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Isaacs v. Bowen

decided: January 4, 1989.


George H. Isaacs, a class representative, appeals from an April 29, 1988 judgment of the United States District Court for the Southern District of New York (Knapp, J.) granting defendant-appellee Bowen's motion to reargue, vacating an injunction and dismissing plaintiff-appellant Isaacs' amended complaint which claimed violation of the Medicare Act Part B program and of the due process secured by the Fifth Amendment to the Federal Constitution.

Feinberg, Chief Judge, Cardamone and Pratt, Circuit Judges.

Author: Cardamone

CARDAMONE, Circuit Judge:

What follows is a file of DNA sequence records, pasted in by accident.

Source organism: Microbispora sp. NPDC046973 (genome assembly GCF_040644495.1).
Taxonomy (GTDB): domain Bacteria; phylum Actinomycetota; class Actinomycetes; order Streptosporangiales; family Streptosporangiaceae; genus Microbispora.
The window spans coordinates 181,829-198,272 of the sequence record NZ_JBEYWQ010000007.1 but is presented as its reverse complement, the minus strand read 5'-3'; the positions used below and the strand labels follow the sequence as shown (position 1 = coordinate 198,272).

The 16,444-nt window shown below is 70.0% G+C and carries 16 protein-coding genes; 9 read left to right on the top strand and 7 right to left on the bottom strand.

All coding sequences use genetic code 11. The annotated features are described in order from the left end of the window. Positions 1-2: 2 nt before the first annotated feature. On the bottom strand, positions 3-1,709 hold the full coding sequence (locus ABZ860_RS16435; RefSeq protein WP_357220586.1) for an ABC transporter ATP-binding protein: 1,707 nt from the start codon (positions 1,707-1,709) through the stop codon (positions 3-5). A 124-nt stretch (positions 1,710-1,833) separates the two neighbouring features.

This is an appeal from a judgment entered on April 29, 1988 in the United States District Court for the Southern District of New York (Knapp, J.), that granted the motion of the Secretary of Health and Human Services, defendant-appellee Otis R. Bowen, to reargue, vacated a previously issued injunction, and dismissed class action plaintiffs-appellants, George H. Isaacs' amended complaint. See Isaacs v. Bowen, 683 F. Supp. 930 (S.D.N.Y. 1988). The district court reversed itself prompted by a belief that Congress had altered its view concerning one part of the Medicare Act. We agree that, though an unbending legislative constancy is not presumed, more is required than a mere belief that it is in the nature of all things to change for us to conclude that Congress has changed its mind. Whether an administrative interpretation of the Medicare Act has been adopted by Congress -- the principal issue before us -- requires careful legal analysis of Congress' actions.